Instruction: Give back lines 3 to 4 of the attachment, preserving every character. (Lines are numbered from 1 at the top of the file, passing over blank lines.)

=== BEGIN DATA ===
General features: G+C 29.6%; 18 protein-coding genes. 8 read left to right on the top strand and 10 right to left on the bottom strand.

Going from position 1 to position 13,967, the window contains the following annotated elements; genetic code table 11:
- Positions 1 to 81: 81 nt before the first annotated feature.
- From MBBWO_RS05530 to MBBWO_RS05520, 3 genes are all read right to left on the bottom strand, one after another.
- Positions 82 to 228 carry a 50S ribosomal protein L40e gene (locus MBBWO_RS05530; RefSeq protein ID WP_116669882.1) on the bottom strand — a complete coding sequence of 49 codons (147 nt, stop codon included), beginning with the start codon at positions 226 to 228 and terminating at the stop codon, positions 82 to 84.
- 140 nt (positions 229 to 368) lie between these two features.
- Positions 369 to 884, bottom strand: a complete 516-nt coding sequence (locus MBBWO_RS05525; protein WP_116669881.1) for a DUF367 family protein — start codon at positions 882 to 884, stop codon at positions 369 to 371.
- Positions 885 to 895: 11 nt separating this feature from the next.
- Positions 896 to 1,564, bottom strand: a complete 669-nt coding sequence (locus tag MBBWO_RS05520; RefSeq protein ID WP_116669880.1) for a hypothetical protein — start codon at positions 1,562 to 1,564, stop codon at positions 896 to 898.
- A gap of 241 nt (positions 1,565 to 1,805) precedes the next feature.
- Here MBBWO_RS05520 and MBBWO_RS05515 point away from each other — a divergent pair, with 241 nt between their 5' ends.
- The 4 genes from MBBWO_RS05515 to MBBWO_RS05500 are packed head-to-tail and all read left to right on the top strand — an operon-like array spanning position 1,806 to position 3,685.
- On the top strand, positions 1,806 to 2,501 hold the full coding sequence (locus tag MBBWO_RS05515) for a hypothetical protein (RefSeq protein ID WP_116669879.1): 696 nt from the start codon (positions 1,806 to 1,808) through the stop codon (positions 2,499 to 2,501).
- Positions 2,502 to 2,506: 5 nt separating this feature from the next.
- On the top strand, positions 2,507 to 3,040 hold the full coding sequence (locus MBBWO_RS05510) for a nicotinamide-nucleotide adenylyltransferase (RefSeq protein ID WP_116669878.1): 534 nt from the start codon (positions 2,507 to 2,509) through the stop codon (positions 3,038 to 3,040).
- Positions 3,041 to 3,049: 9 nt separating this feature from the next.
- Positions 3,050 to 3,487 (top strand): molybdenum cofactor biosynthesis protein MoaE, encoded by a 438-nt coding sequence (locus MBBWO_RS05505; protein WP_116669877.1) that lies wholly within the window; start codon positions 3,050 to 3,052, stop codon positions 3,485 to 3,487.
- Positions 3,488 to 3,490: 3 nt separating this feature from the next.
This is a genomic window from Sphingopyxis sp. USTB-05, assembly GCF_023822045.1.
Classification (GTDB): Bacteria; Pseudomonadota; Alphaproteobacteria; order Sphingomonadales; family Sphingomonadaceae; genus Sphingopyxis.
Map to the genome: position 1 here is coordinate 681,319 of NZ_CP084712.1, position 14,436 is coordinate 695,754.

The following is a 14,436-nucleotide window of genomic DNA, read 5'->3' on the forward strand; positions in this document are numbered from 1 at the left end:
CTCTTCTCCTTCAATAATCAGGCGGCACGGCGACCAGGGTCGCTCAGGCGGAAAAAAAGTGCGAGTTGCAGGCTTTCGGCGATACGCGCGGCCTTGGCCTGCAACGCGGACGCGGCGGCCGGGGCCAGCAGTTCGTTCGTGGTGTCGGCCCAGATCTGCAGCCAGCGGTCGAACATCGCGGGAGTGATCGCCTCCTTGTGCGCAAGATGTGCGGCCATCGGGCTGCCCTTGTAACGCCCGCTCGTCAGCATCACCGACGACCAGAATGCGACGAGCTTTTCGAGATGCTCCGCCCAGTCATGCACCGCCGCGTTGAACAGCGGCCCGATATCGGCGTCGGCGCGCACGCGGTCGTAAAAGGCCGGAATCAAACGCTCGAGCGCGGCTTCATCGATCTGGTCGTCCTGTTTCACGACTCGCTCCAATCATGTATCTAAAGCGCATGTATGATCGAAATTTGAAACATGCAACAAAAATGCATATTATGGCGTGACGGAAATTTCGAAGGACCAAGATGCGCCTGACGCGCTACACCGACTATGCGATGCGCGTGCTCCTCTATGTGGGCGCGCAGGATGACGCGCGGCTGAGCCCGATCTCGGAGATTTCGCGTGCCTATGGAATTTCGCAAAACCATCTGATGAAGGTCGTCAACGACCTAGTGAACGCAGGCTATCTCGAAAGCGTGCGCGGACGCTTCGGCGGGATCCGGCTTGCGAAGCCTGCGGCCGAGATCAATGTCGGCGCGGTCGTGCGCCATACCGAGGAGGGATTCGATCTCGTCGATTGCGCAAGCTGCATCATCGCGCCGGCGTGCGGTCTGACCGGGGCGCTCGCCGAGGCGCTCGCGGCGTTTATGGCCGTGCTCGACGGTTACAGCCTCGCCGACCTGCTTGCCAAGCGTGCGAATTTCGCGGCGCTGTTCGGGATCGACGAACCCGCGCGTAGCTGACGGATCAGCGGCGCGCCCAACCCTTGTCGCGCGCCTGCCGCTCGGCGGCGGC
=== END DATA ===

- Positions 1 to 81: 81 nt before the first annotated feature.
- From MBBWO_RS05530 to MBBWO_RS05520, 3 genes are all read right to left on the bottom strand, one after another.